Canada creates $2bn fund to reduce emissions
San Francisco, 15 June (Argus) — Canada will establish a C$2bn ($1.5bn) fund to help reduce greenhouse gas emissions in the provinces and territories that have agreed to a federal plan to address climate change.
Canada's Low Carbon Economy Leadership Fund will back projects that reduce emissions and improve energy efficiency, the environment ministry said today.
The fund will be divided into two parts, with nearly three quarters of the money going to the provinces over the next five years and the remainder placed in a "challenge" fund to which municipalities, indigenous groups, and individual organizations can apply.
Environment minister Catherine McKenna said the fund "will deliver clean, sustained economic growth for years to come."
The government is encouraging projects that improve energy performance, such as home and commercial retrofits, as well as those that allow greater storage of carbon in forests and soils.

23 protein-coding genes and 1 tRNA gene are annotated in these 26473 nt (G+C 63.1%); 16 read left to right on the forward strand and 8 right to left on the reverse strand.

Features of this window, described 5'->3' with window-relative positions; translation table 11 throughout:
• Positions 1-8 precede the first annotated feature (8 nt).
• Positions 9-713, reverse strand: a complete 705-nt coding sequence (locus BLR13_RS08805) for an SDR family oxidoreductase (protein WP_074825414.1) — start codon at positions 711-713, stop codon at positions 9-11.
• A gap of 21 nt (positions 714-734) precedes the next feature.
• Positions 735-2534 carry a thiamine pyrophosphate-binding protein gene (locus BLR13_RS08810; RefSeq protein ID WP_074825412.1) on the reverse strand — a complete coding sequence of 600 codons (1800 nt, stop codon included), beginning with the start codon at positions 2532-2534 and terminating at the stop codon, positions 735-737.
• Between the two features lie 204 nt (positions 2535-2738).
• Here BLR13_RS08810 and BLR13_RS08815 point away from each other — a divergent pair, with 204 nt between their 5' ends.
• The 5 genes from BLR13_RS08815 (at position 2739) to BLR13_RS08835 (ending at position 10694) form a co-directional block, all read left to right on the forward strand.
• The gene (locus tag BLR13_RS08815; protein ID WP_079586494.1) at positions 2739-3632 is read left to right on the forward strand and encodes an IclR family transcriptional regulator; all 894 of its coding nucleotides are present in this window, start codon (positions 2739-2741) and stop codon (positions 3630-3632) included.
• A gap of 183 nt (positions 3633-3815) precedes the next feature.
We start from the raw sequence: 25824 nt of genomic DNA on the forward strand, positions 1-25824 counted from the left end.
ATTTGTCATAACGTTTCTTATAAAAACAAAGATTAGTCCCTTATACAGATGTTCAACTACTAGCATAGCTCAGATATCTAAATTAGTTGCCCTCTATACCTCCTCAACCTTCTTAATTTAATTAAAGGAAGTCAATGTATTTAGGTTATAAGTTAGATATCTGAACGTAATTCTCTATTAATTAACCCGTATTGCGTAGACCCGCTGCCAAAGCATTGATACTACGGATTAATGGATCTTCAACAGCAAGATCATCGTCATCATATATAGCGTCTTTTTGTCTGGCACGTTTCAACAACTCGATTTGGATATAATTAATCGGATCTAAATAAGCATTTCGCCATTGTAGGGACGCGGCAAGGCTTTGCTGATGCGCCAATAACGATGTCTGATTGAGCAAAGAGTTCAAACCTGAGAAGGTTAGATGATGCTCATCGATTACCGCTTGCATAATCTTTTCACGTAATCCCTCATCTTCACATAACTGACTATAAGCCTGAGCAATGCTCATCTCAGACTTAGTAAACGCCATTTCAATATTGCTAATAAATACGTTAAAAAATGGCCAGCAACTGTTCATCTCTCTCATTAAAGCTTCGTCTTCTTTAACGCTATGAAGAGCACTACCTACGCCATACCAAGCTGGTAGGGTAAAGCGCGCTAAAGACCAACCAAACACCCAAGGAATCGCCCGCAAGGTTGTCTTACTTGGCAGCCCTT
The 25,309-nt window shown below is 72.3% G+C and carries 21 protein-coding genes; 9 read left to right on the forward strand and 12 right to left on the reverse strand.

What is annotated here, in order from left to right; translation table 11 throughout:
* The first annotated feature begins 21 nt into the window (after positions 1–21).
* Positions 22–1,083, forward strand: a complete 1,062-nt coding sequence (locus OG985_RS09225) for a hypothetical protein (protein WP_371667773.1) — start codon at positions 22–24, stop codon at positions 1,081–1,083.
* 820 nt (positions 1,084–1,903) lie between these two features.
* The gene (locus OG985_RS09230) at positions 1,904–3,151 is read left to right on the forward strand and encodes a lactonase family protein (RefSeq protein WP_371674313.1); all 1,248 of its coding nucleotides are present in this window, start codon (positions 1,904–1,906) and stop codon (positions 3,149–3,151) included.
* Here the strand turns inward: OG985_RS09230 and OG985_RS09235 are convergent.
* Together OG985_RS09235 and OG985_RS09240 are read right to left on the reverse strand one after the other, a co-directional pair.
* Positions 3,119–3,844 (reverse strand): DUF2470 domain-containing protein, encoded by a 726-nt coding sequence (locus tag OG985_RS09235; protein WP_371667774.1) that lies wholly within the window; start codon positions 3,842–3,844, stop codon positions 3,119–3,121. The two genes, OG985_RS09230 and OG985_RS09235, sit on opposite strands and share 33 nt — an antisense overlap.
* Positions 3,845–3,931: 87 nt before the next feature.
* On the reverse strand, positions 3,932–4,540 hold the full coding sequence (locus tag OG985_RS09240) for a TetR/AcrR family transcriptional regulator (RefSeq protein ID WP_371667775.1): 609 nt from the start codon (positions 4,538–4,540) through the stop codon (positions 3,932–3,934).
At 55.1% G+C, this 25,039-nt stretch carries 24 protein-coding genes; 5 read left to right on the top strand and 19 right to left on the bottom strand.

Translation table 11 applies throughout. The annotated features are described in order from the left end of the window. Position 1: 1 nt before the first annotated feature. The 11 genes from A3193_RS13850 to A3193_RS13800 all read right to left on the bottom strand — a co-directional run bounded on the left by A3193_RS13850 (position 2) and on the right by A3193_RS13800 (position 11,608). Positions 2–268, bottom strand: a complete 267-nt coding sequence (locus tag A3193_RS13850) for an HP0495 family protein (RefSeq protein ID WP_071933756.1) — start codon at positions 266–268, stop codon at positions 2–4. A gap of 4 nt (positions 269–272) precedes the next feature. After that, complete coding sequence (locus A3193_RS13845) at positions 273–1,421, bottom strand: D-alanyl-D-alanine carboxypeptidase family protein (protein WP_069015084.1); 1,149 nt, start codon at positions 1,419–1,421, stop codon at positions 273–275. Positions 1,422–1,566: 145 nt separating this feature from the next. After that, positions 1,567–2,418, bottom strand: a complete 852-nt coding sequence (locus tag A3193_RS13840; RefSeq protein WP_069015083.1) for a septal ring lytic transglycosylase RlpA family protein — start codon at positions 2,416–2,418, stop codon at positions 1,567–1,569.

"This is a major opportunity for farmers across the country," McKenna said.
Manitoba and Saskatchewan, the two provinces that have yet to sign on to the federal plan, are not eligible to receive any funding from the first pot.
Sasktachewan has been vocal in its opposition to the federal government's carbon pricing policies.
Premier Brad Wall called the decision not to allow the province to receive money a "heavy handed" move by the federal government. "Withholding funds from provinces that do go along with the federal government's policies represents a new low in Canadian federalism," he said.
But McKenna said the government is working "very closely" with the two provinces and remains hopeful they will sign on to the federal plan.
Under the Pan-Canadian Framework on Climate Change, the country aims to reduce greenhouse gas emissions by 30pc from 2005 levels by 2030. As part of the framework, the provinces and territories must put a price on carbon via some version of a tax or cap-and-trade program. Manitoba and Saskatchewan have thus far balked at the requirement, although Manitoba has started carbon pricing talks.
Jurisdictions that do not implement their own policies will face a federal "backstop" next year that consists of a carbon levy for fossil fuels and a separate system for industrial facilities.
The federal government will work with the provinces to approve projects from the C$1.4bn leadership fund this summer. The challenge fund launches later in the autumn.